Longtime legislator remembered
BY MIKE WARREN
MARSHFIELD – Don Hasenohrl died Jan. 3. He was 88.
At the age of 39, Hasenohrl was elected to the State Assembly, where he served 13 terms until his retirement in 2000. Hasenohrl served under five governors during his time representing central Wisconsin’s 70th Assembly District, which for a number of years included portions of eastern Clark County, southern Marathon County, northeast Portage County, and northern Wood County. For just one term – 1983-85 – the area was known as the 60th Assembly District.
“He was a very good legislator,” recalled Marlin Schneider, who represented parts of central Wisconsin in the legislature from 1970 to 2010. “He was especially interested in transportation issues and highways. Much of the highway development around Marshfield is there because of Don.”
“The key to longevity lies in serving your district,” said retired journalist and contributing City Times writer Thom Gerretsen, who covered Hasenohrl for 22 of his 26 years in office. “Don was able to use that to his advantage, serving as the Assembly Transportation Committee chair from 1983-93 during the height of the debate over the [Near-East] Boulevard (Marshfield’s Veterans Parkway).”
Schneider said Hasenohrl knew that well from the start.
“He was always good about, for example, going to the Wood County Towns Association and showing up and listening to what people had to say,” Schneider remembered. “In the legislature itself he was quiet. He wasn’t bombastic or anything. He just did the work behind the scenes and got things done. He was a great colleague to have because he was always there to back you up if you needed it, so I appreciated him a lot.”
Schneider said Hasenohrl’s best assets as a legislator were “his integrity, his honesty, his ability to work with both sides of the aisle and his overall friendliness.”
Amy Sue Vruwink, who for 12 years between 2003 and 2015 represented the same 70th Assembly District as Don, echoed those sentiments.
“Every event you’d go to, Donnie was always there asking people their opinions and seeking them out and asking them what’s important and things like that, so that’s something I’ll always remember Don for,” Vruwink told us. “He was a good mentor. When I was in the legislature, he would say, ‘You need to be at this. You need to talk to the people in these organizations and these groups and make sure you get to their events.’ He was a good supporter and a good mentor.”
Vruwink said Hasenorhl was “a true public servant in every sense of the word.”
“He was the peoples’ legislator,” Vruwink said.
She said that was never more clear than when a four-lane Highway 10 was dedicated, and it came after Don’s time in the legislature.
“That took a long time,” said Vruwink. “People don’t always see the immediate results of legislation and the work that goes on behind the scenes. But that (Highway 10) was something that Donnie had enumerated, he had worked on and he kept it on the major-projects schedule and years after he retired, he got to see it come full circle, and he was there that day out on Highway 10 when we had the ribbon-cutting. He was like, ‘Finally I get to see it after all those years.’ He was a true public servant.”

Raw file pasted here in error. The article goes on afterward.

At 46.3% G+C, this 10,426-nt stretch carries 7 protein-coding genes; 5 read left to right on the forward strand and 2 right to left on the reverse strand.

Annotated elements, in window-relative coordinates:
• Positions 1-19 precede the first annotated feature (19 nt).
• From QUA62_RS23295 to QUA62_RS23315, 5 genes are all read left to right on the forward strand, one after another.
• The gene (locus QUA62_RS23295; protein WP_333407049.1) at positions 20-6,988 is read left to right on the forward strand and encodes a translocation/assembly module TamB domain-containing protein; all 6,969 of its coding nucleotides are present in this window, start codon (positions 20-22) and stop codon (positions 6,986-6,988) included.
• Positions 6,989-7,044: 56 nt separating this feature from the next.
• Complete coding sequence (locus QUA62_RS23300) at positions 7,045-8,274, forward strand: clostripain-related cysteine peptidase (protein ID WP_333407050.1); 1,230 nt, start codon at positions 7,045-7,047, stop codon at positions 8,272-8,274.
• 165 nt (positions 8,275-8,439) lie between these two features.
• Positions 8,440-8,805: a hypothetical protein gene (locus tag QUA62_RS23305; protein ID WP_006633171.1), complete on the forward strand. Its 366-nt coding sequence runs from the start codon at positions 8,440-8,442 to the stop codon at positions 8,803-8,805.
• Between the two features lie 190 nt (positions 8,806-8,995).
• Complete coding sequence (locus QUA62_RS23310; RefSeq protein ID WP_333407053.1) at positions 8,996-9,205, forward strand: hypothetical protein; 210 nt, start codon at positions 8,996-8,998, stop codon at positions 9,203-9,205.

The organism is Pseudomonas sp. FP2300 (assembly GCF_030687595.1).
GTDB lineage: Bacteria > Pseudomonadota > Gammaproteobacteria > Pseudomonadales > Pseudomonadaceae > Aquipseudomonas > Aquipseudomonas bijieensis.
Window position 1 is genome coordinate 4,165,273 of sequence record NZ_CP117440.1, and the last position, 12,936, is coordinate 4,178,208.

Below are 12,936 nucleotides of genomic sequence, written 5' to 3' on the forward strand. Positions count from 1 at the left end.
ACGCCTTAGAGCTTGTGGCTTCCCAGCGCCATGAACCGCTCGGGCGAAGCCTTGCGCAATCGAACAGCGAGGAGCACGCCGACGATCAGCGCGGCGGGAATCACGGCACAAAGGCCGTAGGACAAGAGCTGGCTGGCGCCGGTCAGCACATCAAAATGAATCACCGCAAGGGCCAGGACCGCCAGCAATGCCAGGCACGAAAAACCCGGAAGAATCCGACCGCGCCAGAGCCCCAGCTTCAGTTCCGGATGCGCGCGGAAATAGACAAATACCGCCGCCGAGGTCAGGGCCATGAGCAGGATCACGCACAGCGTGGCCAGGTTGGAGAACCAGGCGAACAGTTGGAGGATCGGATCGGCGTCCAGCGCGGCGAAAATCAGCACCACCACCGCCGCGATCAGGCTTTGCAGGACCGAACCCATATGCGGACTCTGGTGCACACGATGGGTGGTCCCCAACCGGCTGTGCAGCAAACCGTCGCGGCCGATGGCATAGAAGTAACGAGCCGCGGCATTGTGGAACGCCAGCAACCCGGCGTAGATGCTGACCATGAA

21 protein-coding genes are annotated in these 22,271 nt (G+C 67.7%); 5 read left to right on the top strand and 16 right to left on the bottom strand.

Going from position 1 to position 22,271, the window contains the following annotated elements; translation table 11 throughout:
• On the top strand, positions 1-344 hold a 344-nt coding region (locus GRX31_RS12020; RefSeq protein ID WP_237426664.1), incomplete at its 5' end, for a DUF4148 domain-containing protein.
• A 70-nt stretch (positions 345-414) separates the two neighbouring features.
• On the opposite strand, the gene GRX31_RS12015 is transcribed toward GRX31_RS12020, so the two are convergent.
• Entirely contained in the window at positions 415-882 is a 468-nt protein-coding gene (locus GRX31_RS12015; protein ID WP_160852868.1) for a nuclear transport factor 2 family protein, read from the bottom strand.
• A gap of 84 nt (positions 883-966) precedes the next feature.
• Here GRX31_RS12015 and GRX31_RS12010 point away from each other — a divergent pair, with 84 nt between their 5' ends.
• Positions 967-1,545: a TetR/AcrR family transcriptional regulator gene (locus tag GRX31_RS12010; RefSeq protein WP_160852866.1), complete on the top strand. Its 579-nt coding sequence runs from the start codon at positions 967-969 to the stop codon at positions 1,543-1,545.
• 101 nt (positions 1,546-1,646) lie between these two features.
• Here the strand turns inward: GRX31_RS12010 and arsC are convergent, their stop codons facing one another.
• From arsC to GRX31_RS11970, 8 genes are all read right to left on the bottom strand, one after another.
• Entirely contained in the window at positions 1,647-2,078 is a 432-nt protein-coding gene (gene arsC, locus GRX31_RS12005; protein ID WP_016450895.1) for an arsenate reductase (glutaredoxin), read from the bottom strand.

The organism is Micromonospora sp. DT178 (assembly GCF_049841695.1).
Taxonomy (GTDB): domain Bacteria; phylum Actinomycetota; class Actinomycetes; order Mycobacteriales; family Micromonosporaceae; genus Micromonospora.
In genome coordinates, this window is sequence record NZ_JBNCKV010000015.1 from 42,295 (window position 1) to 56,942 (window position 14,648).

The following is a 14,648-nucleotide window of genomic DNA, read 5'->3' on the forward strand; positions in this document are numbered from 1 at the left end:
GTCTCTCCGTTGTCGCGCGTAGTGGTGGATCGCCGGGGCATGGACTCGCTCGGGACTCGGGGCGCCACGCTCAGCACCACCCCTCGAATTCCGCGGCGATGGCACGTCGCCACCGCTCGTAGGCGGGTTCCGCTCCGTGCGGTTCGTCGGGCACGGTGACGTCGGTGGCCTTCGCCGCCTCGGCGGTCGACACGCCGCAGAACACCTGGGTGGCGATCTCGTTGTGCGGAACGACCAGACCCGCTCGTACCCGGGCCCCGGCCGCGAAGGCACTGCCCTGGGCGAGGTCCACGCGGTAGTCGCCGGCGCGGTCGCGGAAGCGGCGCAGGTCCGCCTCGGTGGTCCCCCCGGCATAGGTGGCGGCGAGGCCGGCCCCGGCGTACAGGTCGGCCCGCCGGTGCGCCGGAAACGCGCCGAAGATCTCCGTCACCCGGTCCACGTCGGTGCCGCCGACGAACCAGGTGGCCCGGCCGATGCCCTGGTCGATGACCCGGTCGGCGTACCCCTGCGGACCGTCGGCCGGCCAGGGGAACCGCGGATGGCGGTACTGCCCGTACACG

Hasenohrl was first elected in 1974, when incumbent John Oestreicher did not seek reelection. That first race was Hasenohrl’s closest. And it produced the closest outcome in the state. Don defeated Republican James Vedder by a mere 42 votes.
Aided by national Democratic wave against the Nixon-Ford years, Hasenorhl was easily reelected in 1976, defeating Republican challenger Patricia Keith, 64 to 36 percent.
Two years later, Don survived another close race, defeating Republican David Luepke by 581 votes.
In 1980, Hasenohrl got 55 percent of the vote in defeating Luepke and Libertarian John Anderson.
Don enjoyed his largest margin of victory over a challenger in 1982, when he outpolled Republican Gary Hannemann, 77 to 23 percent.
After defeating Ken Machtan in 1984, Hasenohrl was unopposed in 1986 and again in ’88.
In 1990, he defeated Jack Kelly before again going unopposed in ’92.
As part of the national “Republican Revolution” during the midterm elections of 1994, Republican Donna Rozar gave Hasenohrl quite the campaign, getting 47 percent of the vote. The two squared off again in ’96, and Don won by 21 percentage points.
In his last campaign, Hasenohrl again survived one of his toughest challenges, outpolling Pittsville’s MaryAnn Lippert by just 520 votes. It was during that term Don announced he would not seek reelection in 2000.
“Rep. Hasenohrl built great personal relationships with his constituents and served them faithfully for 26 years,” said Lippert, who won Don’s seat after his retirement. “We were on different sides of the aisle, but I always respected his service to the people of the 70th.”
A Mass of Christian Burial for Don Hasenohrl will be held at 10:30 a.m. on Saturday, Jan. 20, at St. Michael’s Catholic Church, Hewitt. The service will be streamed online at www.facebook.com/rembsfuneralhomes. Burial will be in the parish cemetery. The Elks Lodge of Sorrow service will be at 9 a.m. at the church, followed by visitation until the time of service. Rembs Funeral Home, Marshfield, is assisting the family.
Donald was born on Nov. 25, 1935, at home in the Town of Marshfield, to Charles F. and Theresa A. (Schneider) Hasenohrl and was a 1953 graduate of Marshfield High School.
He married Kathleen J. Stashek on May 13, 1961, at St. Lawrence Catholic Church, Wisconsin Rapids.